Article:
When I was the parent of young children, Sukkot was the happiest of times. We loved everything about it – the decorations, the outdoor setting, the steady stream of friends, even the bees. It seemed completely unfathomable at that point in our lives that, as we’d been hearing from some older friends, once the kids left for college, we’d stop building a sukkah all together. Yet, with the passage of time, I must confess that this is exactly what happened. While it is true that for some of those years we lived in a high-rise apartment on the thirty-fifth floor, without a balcony, that hardly tells the whole story. Over the decades, Sukkot without our kids at home seemed no longer resonant. “What was the point?” we asked ourselves.
This year, in the mountains of North Carolina, after many years of living a hut-less existence, we have decided once again to build our own sukkah. Now that I’ve stocked all the necessary accoutrements, and am looking forward to commencing the construction, albeit with a bit of trepidation owing to my less-than-sophisticated mechanical prowess, I find myself ruminating about this reversal. If you’ll pardon the cross-holiday appropriation, why after nearly 20 years of not having a sukkah, is this Sukkot different from all others?
To be sure, I do not think it has anything to do with an enhanced sense of “commandedness” in my old age. I acknowledge the halakhic injunction that “all citizens in Israel” should “live in booths” (Leviticus 23:42), but with apologies to the late Yeshayahu Leibovitz and those who dismiss explicating the mitzvot as idolatrous, divine ordinance alone (however compelling for some) just doesn’t do it for me. At the same time, I no longer fit squarely into the demographic described in the 2000 book, The Jew Within, in which the authors posit the link between episodic performance of ritual on the part of many post-modern Jews and the potent influence of “family, food and festival.” While once, perhaps, pivotal factors in my holiday observance, this explanation hardly accounts for the pending construction of my first sukkah in decades.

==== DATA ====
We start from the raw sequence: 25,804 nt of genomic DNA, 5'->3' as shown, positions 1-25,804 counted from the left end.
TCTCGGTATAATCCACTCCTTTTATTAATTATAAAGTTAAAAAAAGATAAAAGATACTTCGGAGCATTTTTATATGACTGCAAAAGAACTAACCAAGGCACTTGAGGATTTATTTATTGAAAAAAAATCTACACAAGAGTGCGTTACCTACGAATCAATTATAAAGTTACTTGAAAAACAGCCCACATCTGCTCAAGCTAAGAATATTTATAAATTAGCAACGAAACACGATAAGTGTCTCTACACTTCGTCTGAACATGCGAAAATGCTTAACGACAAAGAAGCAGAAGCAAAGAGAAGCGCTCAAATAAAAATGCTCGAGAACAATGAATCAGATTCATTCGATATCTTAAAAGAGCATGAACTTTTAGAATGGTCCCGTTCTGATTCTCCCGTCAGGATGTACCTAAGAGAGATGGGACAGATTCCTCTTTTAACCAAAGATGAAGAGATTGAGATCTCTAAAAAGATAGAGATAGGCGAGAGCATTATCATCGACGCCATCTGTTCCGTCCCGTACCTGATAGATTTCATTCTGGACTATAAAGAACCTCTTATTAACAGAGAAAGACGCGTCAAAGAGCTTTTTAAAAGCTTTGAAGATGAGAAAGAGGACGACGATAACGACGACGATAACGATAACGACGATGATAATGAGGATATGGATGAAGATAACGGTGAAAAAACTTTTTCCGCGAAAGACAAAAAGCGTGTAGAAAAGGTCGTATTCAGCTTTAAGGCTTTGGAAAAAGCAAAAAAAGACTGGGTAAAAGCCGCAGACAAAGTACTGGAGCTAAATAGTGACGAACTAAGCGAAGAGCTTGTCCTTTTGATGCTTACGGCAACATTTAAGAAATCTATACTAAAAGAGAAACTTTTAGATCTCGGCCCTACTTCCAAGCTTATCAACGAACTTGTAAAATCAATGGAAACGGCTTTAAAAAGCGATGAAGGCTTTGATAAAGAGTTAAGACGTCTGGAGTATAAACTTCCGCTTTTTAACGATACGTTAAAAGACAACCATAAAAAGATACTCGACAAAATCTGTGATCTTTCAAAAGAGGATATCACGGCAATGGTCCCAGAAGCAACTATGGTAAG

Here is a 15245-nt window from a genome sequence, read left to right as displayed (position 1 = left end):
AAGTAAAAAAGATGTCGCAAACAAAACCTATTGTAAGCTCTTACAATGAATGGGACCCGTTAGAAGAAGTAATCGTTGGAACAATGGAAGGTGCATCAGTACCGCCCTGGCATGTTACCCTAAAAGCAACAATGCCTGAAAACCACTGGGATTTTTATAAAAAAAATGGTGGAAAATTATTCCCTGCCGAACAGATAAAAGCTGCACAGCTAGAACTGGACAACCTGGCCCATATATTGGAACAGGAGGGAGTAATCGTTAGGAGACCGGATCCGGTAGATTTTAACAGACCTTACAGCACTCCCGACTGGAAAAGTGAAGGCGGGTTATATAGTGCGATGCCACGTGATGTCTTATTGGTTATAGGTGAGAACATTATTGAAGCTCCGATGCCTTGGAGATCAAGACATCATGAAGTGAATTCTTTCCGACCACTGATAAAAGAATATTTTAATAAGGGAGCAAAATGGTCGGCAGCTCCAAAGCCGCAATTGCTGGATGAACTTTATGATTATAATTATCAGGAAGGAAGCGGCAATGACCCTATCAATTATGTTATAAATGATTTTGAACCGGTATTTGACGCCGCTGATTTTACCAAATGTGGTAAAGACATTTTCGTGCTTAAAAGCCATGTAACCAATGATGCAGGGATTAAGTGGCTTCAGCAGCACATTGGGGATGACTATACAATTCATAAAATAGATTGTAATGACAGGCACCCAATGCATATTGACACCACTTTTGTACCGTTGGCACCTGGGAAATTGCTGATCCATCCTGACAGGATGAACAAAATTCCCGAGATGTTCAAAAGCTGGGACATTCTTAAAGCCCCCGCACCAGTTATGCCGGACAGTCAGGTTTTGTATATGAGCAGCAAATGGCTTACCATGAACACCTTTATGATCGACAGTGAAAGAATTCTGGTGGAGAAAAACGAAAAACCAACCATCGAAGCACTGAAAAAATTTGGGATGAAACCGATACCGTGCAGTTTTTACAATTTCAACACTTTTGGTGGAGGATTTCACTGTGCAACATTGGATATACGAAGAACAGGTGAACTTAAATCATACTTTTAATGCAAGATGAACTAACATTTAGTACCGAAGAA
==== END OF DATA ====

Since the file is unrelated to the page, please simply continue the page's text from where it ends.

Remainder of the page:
No, none of the standard expositions work for me. This year I have been reflecting upon the significance of the sukkah as (what post-talmudic rabbinic authorities called) dirat ‘arai – a temporary dwelling, in contrast to what they termed dirat keva’ – a permanent dwelling. Arcane as they may be, these concepts of permanent and temporary dwellings ceased to be obscure, intellectual categories for me about fourteen months ago. As I wrote in these pages last September, the house my wife and I lived in and loved in the Blue Ridge Mountains sustained a devastating middle-of-the night fire in July of 2020. While we were lucky to make it out alive, and we are blessed to have had insurance, along with good friends and a loving family, we lost almost everything. As a result, we no longer think of permanent and temporary dwellings in the same way as once before.